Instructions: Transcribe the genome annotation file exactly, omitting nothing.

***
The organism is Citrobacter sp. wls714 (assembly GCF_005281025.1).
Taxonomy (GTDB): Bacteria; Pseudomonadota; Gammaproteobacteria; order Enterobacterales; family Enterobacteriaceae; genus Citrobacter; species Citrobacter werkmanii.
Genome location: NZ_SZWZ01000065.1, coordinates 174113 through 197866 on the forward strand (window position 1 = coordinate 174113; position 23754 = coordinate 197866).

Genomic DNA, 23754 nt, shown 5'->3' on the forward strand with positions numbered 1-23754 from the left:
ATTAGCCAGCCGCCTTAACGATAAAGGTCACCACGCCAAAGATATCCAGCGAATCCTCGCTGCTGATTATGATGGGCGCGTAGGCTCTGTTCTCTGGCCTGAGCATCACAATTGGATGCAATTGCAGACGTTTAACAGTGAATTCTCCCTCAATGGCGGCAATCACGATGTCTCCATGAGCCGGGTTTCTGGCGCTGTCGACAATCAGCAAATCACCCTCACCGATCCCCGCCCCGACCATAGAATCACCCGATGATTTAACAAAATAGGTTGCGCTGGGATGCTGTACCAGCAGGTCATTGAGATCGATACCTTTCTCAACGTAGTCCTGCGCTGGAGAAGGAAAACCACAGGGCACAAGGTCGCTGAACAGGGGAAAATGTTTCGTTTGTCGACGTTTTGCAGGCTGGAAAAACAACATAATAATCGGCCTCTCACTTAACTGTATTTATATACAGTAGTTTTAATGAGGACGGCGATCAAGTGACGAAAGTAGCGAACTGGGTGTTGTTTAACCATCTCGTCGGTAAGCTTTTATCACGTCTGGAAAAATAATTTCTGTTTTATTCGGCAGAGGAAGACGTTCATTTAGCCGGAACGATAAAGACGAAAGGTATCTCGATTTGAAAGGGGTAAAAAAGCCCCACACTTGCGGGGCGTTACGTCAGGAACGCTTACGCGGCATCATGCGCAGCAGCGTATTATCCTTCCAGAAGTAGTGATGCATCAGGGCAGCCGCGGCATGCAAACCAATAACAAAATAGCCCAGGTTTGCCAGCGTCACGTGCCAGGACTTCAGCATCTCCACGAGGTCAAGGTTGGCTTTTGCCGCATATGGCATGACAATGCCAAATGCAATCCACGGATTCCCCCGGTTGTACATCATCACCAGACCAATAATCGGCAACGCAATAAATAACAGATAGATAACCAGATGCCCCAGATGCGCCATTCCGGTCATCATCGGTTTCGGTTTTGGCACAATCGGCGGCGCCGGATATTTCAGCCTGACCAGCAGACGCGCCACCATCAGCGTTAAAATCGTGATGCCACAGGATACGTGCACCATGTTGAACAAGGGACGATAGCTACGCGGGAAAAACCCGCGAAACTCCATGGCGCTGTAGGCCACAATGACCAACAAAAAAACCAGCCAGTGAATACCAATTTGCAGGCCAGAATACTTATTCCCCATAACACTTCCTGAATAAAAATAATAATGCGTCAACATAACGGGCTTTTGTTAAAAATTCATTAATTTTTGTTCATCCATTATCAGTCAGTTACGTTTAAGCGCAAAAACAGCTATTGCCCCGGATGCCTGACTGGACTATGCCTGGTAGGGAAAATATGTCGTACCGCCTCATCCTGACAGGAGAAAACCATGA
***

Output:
The organism is Citrobacter sp. wls714 (assembly GCF_005281025.1).
Taxonomy (GTDB): Bacteria; Pseudomonadota; Gammaproteobacteria; order Enterobacterales; family Enterobacteriaceae; genus Citrobacter; species Citrobacter werkmanii.
Genome location: NZ_SZWZ01000065.1, coordinates 174113 through 197866 on the forward strand (window position 1 = coordinate 174113; position 23754 = coordinate 197866).

Genomic DNA, 23754 nt, shown 5'->3' on the forward strand with positions numbered 1-23754 from the left:
ATTAGCCAGCCGCCTTAACGATAAAGGTCACCACGCCAAAGATATCCAGCGAATCCTCGCTGCTGATTATGATGGGCGCGTAGGCTCTGTTCTCTGGCCTGAGCATCACAATTGGATGCAATTGCAGACGTTTAACAGTGAATTCTCCCTCAATGGCGGCAATCACGATGTCTCCATGAGCCGGGTTTCTGGCGCTGTCGACAATCAGCAAATCACCCTCACCGATCCCCGCCCCGACCATAGAATCACCCGATGATTTAACAAAATAGGTTGCGCTGGGATGCTGTACCAGCAGGTCATTGAGATCGATACCTTTCTCAACGTAGTCCTGCGCTGGAGAAGGAAAACCACAGGGCACAAGGTCGCTGAACAGGGGAAAATGTTTCGTTTGTCGACGTTTTGCAGGCTGGAAAAACAACATAATAATCGGCCTCTCACTTAACTGTATTTATATACAGTAGTTTTAATGAGGACGGCGATCAAGTGACGAAAGTAGCGAACTGGGTGTTGTTTAACCATCTCGTCGGTAAGCTTTTATCACGTCTGGAAAAATAATTTCTGTTTTATTCGGCAGAGGAAGACGTTCATTTAGCCGGAACGATAAAGACGAAAGGTATCTCGATTTGAAAGGGGTAAAAAAGCCCCACACTTGCGGGGCGTTACGTCAGGAACGCTTACGCGGCATCATGCGCAGCAGCGTATTATCCTTCCAGAAGTAGTGATGCATCAGGGCAGCCGCGGCATGCAAACCAATAACAAAATAGCCCAGGTTTGCCAGCGTCACGTGCCAGGACTTCAGCATCTCCACGAGGTCAAGGTTGGCTTTTGCCGCATATGGCATGACAATGCCAAATGCAATCCACGGATTCCCCCGGTTGTACATCATCACCAGACCAATAATCGGCAACGCAATAAATAACAGATAGATAACCAGATGCCCCAGATGCGCCATTCCGGTCATCATCGGTTTCGGTTTTGGCACAATCGGCGGCGCCGGATATTTCAGCCTGACCAGCAGACGCGCCACCATCAGCGTTAAAATCGTGATGCCACAGGATACGTGCACCATGTTGAACAAGGGACGATAGCTACGCGGGAAAAACCCGCGAAACTCCATGGCGCTGTAGGCCACAATGACCAACAAAAAAACCAGCCAGTGAATACCAATTTGCAGGCCAGAATACTTATTCCCCATAACACTTCCTGAATAAAAATAATAATGCGTCAACATAACGGGCTTTTGTTAAAAATTCATTAATTTTTGTTCATCCATTATCAGTCAGTTACGTTTAAGCGCAAAAACAGCTATTGCCCCGGATGCCTGACTGGACTATGCCTGGTAGGGAAAATATGTCGTACCGCCTCATCCTGACAGGAGAAAACCATGA